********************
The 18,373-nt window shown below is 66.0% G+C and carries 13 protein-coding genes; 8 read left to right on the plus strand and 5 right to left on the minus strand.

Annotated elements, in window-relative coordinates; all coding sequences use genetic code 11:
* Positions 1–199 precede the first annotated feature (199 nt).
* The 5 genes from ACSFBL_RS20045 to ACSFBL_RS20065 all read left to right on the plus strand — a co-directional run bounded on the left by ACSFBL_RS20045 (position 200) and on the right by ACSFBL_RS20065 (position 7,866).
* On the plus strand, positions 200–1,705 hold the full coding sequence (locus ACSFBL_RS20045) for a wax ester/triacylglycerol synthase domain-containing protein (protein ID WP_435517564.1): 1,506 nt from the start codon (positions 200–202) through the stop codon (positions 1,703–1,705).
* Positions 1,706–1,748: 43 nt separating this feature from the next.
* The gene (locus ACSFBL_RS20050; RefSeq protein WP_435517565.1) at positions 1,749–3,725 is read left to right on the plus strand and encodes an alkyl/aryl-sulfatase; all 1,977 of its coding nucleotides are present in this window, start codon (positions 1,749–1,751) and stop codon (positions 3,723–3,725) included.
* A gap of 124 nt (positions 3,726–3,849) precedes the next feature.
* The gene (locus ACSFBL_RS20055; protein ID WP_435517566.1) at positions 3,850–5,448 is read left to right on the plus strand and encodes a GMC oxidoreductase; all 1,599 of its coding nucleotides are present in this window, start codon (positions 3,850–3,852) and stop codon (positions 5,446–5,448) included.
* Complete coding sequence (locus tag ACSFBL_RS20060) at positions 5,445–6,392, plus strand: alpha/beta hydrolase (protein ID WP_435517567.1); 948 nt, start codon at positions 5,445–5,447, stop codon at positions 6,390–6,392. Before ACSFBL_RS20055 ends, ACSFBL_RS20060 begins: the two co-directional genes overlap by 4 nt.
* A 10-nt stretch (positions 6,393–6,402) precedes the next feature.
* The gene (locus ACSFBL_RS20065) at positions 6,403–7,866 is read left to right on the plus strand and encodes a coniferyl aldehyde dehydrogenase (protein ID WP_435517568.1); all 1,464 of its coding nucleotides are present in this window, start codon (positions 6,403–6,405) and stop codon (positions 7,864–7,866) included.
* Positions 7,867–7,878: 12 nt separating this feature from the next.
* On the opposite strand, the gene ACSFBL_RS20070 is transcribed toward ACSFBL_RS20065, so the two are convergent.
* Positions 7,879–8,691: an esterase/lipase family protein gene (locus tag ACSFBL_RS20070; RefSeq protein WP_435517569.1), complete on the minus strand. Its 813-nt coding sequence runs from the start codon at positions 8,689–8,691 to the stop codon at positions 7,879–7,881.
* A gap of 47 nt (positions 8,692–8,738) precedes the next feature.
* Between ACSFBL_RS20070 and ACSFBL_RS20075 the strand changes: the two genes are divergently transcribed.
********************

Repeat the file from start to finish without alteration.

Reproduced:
The 18,373-nt window shown below is 66.0% G+C and carries 13 protein-coding genes; 8 read left to right on the plus strand and 5 right to left on the minus strand.

Annotated elements, in window-relative coordinates; all coding sequences use genetic code 11:
* Positions 1–199 precede the first annotated feature (199 nt).
* The 5 genes from ACSFBL_RS20045 to ACSFBL_RS20065 all read left to right on the plus strand — a co-directional run bounded on the left by ACSFBL_RS20045 (position 200) and on the right by ACSFBL_RS20065 (position 7,866).
* On the plus strand, positions 200–1,705 hold the full coding sequence (locus ACSFBL_RS20045) for a wax ester/triacylglycerol synthase domain-containing protein (protein ID WP_435517564.1): 1,506 nt from the start codon (positions 200–202) through the stop codon (positions 1,703–1,705).
* Positions 1,706–1,748: 43 nt separating this feature from the next.
* The gene (locus ACSFBL_RS20050; RefSeq protein WP_435517565.1) at positions 1,749–3,725 is read left to right on the plus strand and encodes an alkyl/aryl-sulfatase; all 1,977 of its coding nucleotides are present in this window, start codon (positions 1,749–1,751) and stop codon (positions 3,723–3,725) included.
* A gap of 124 nt (positions 3,726–3,849) precedes the next feature.
* The gene (locus ACSFBL_RS20055; protein ID WP_435517566.1) at positions 3,850–5,448 is read left to right on the plus strand and encodes a GMC oxidoreductase; all 1,599 of its coding nucleotides are present in this window, start codon (positions 3,850–3,852) and stop codon (positions 5,446–5,448) included.
* Complete coding sequence (locus tag ACSFBL_RS20060) at positions 5,445–6,392, plus strand: alpha/beta hydrolase (protein ID WP_435517567.1); 948 nt, start codon at positions 5,445–5,447, stop codon at positions 6,390–6,392. Before ACSFBL_RS20055 ends, ACSFBL_RS20060 begins: the two co-directional genes overlap by 4 nt.
* A 10-nt stretch (positions 6,393–6,402) precedes the next feature.
* The gene (locus ACSFBL_RS20065) at positions 6,403–7,866 is read left to right on the plus strand and encodes a coniferyl aldehyde dehydrogenase (protein ID WP_435517568.1); all 1,464 of its coding nucleotides are present in this window, start codon (positions 6,403–6,405) and stop codon (positions 7,864–7,866) included.
* Positions 7,867–7,878: 12 nt separating this feature from the next.
* On the opposite strand, the gene ACSFBL_RS20070 is transcribed toward ACSFBL_RS20065, so the two are convergent.
* Positions 7,879–8,691: an esterase/lipase family protein gene (locus tag ACSFBL_RS20070; RefSeq protein WP_435517569.1), complete on the minus strand. Its 813-nt coding sequence runs from the start codon at positions 8,689–8,691 to the stop codon at positions 7,879–7,881.
* A gap of 47 nt (positions 8,692–8,738) precedes the next feature.
* Between ACSFBL_RS20070 and ACSFBL_RS20075 the strand changes: the two genes are divergently transcribed.